I started out in this profession making video clips and shorts. I have great memories of my work with Oriol Puig Playà, who was my roommate at the time. They were shorts like “Miranda” (2012) or “It Girl” (2014). I’d love to continue making more short films, but now, due to my schedule and time restrictions, I prioritize feature films. You also have to remember that, in general, shorts are unpaid work, but if the story really touches my soul, who cares about the money, right?
In December you’ll premiere “The Barcelona Vampiress”, directed by Lluís Danés. Another non-standardized project, a period film set at the beginning of the 20th century that tells the story of Enriqueta Martí, known as The Vampiress of El Raval. You play Amèlia, a prostitute related to a journalist (Roger Casamajor) who investigates Enriqueta’s alleged crimes. Another different, original film on your resume. Another risk?
Well, the same thing happened to me as with “The Queen of The Lizards”: I’ve known Lluís for a long time, and with I’ve worked with him in theater and on video clips. I immediately understood what he wanted to do with this script, because I know his world and I knew that, despite the low budget of the film, he would produce something interesting. In itself, it’s a classic script, with a police tone, but what makes “The Barcelona Vampiress” different is its artistic proposal. Amèlia is a typical femme fatale, but, at the same time, she’s a survivor, a prostitute with a troubled childhood and adolescence.
It’s been three years since the premiere of “Uncertain Glory”, and you haven’t crossed paths with Agustí Villaronga since then. Why is that?
I’m wondering the same thing! Tell him! I’m already reminding him, and he answers me saying that, right now, he doesn’t have any character for me. I have fond memories of that shoot. For example, how Oriol Pla, Marcel Borràs and I met with a historian to explain the context of the film. In addition, we had a great bible to work from in Emili Teixidor’s novel on which “Uncertain Glory” was based. There were things about my character, Trini, that reminded me of my grandmother, and I had conversations with her about the time of the Civil War.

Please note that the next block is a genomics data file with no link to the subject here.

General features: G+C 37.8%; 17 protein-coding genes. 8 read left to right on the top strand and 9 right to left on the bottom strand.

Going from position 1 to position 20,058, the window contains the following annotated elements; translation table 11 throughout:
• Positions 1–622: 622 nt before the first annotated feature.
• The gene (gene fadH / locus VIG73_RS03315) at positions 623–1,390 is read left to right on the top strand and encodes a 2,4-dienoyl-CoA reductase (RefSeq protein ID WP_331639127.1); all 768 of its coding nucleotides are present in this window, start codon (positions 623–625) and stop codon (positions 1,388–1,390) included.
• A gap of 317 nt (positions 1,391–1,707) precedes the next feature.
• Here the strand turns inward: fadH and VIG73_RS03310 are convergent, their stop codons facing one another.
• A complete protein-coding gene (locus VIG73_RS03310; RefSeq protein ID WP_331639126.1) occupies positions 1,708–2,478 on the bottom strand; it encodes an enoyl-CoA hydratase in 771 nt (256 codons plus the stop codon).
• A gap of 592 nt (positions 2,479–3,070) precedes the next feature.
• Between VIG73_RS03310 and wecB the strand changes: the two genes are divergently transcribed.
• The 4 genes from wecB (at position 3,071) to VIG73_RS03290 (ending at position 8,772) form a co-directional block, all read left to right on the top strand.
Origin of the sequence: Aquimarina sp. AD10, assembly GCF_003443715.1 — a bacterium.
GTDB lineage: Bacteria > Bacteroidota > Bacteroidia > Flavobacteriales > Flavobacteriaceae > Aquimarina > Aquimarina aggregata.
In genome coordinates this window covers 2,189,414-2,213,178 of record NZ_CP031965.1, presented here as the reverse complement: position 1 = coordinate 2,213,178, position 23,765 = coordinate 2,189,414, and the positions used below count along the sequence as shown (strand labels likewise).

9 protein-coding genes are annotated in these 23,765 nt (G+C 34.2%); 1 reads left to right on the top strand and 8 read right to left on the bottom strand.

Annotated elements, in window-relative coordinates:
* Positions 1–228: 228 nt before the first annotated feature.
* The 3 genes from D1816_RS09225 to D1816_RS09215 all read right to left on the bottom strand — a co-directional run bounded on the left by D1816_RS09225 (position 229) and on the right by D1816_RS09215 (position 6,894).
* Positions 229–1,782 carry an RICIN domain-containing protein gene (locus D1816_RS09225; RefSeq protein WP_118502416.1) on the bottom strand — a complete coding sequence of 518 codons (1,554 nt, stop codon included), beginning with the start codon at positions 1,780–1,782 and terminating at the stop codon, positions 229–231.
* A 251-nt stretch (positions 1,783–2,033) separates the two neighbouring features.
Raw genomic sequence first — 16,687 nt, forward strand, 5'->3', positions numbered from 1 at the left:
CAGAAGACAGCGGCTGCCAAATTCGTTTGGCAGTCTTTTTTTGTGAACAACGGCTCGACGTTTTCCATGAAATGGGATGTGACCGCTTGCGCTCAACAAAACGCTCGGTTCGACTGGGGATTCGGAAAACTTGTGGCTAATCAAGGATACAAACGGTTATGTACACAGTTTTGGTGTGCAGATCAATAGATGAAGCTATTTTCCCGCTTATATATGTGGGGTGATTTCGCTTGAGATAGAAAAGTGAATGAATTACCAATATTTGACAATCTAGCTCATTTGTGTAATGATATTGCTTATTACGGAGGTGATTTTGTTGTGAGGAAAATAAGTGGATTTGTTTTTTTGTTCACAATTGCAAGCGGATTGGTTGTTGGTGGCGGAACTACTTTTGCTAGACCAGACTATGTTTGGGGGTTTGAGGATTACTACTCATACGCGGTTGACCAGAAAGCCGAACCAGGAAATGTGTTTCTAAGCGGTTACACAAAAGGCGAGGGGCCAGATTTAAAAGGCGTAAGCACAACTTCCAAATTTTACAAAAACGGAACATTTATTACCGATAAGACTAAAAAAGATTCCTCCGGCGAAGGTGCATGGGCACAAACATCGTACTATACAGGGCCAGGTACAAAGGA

You haven’t filmed with Carla Simón either, after the phenomenon of “Verano 1993”.
In Carla’s case, I understand it even better because of the way she works. First draw the character, and then find the actor and actress to play them. And not the other way around. With “Verano 1993” I was lucky enough to resemble, in its essence and spirit, my character, Marga. In addition, Carla doesn’t always shoot with professional actors, but she likes to mix actors and non-actors. I’m following the process of her next film, “Alcarràs” closely, the filming of which has had to be postponed until 2021 due to the pandemic.
Recently you crossed paths twice with Mario Casas; once in the Netflix movie “The Occupant” and then in the series “Instinto”. He has a reputation for being a perfectionist and always challenging himself. Do you think you’re likeminded?
Mario prepares in-depth and gets deeply involved in every project he works on, and the results are truly positive. Every movie requires a different interpretive work, and it’s not the same working with Agustí Villaronga, who likes to be very close to his actors, as it is in other cases in which you don’t have the direct attention of the director. Or where you have to improvise. In general, I’m very demanding, very demanding of myself. Sometimes overly so.
So, do you think we’ve hit on a title for the interview?
No, no, I always get branded with the same interview titles; this one about how demanding I am, either that or that I slog away as if I was breaking rocks. Let’s turn it around, what about, “I have to stop being so demanding of myself?”